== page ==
A Mindfulness-Based Meditation Pilot Study: Lessons Learned on Acceptability and Feasibility in Adolescents with Cancer
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A growing body of research has documented the psychological impact of cancer on adolescents (such as symptoms of depression, anxiety and withdrawal). Findings from the adult literature suggest that mindfulness-based interventions (MBIs) are a promising treatment option for helping individuals manage cancer and alleviate the associated psychological symptoms. The aim of the present pilot study was to assess the feasibility and acceptability of a MBI for adolescents with cancer and examine its potential positive impact on sleep, mood, and quality of life. Over 9 months of recruitment, 481 youth were screened for participation in this project. Of these, 418 (86.9 %) were excluded because they lived further than 1 h from the intervention site, had no history of cancer, had died or were not reachable by telephone. Of the 63 who were contacted, only 7 (1.4 %) agreed to participate, gave their consent, and provided a complete dataset. A prospective quasi-experimental pretest–posttest design with two groups (experimental; n = 7 and no treatment; n = 7) was used to assess the MBI. Only participants from the experimental group completed follow-up measures at 6 months. Repeated-measure ANOVAs were conducted to assess the impact of the intervention. No significant differences between or within groups were found pre to post assessment and at follow-up. A narrow pool of eligible participants, a high refusal rate, school scheduling conflicts and absenteeism had a significant impact on the final sample size. Suggestions to conduct future trials are presented. Larger randomized-controlled trials are necessary to assess whether MBIs have significant beneficial effects in teenagers with cancer.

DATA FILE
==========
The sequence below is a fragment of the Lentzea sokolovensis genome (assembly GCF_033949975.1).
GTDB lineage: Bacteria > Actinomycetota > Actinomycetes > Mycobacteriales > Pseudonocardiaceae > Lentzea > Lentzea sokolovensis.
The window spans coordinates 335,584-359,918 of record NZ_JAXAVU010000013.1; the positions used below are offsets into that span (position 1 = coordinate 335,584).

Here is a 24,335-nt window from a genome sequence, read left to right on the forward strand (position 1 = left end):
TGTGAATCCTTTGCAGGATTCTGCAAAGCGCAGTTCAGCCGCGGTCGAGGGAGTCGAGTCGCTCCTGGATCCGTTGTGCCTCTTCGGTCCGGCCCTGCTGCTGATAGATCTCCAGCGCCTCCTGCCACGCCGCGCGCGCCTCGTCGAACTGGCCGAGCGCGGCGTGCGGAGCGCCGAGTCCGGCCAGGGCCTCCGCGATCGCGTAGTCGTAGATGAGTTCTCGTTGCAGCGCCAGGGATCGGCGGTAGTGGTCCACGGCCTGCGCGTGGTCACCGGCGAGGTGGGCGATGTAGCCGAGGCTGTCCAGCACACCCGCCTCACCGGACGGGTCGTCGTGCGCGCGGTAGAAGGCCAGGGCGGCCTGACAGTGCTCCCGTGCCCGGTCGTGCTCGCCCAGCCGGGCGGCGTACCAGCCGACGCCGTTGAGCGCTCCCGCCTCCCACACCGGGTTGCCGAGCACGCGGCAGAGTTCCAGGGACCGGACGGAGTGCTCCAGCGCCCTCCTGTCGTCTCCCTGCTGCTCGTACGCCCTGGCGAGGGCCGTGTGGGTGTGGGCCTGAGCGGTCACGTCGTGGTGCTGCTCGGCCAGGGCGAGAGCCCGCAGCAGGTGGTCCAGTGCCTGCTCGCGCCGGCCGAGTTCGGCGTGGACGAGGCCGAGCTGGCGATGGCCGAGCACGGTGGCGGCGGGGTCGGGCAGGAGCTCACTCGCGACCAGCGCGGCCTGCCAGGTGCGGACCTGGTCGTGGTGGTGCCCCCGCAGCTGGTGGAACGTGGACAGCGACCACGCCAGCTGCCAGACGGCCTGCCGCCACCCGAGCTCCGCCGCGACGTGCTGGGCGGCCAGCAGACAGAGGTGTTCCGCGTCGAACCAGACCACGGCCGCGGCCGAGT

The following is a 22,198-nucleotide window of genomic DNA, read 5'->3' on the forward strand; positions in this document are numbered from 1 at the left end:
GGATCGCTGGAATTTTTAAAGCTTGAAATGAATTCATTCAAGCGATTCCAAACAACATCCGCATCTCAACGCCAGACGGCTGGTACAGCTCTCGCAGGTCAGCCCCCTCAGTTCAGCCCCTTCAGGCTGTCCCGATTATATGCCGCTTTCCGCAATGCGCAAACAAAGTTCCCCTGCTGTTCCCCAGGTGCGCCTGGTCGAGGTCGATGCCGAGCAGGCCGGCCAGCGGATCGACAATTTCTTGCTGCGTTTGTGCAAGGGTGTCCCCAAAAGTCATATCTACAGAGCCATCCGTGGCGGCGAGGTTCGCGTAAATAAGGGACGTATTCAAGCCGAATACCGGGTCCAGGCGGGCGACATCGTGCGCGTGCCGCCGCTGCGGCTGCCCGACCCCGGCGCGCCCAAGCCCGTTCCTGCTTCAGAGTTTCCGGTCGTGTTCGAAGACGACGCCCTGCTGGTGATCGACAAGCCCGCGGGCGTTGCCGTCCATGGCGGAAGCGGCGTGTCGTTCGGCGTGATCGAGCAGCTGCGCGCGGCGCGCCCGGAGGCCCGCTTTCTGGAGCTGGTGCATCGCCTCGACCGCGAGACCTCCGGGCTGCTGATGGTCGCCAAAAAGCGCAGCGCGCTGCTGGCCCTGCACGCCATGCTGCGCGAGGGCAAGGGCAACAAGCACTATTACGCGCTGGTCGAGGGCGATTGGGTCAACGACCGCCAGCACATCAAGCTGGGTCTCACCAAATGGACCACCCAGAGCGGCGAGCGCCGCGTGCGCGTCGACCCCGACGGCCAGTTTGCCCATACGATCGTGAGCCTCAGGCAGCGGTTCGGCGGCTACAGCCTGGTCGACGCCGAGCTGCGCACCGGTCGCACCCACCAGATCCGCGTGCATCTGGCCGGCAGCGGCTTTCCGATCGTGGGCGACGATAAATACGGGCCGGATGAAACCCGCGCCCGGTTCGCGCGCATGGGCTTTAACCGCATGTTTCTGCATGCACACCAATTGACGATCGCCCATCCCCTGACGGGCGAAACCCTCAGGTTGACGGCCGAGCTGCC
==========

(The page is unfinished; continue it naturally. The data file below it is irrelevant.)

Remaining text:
KeywordsMindfulness-based meditation Pediatric cancer Psycho-oncology Adolescence Mood Sleep Quality of life
The authors wish to thank Serge Sultan, Ph.D. for his input on the project and assistance in its implementation, as well as Gilles Dupuis, Ph.D. for feedback on the statistical treatment of data. Funding for this project was provided by scholarships to Catherine Malboeuf-Hurtubise from the Canadian Institute for Health Research, the Fonds de Recherche en Société et Culture du Québec, as well as the Faculté des Études Supérieures de l’Université de Montréal.
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Conflict of interest
Authors declare no competing interests.
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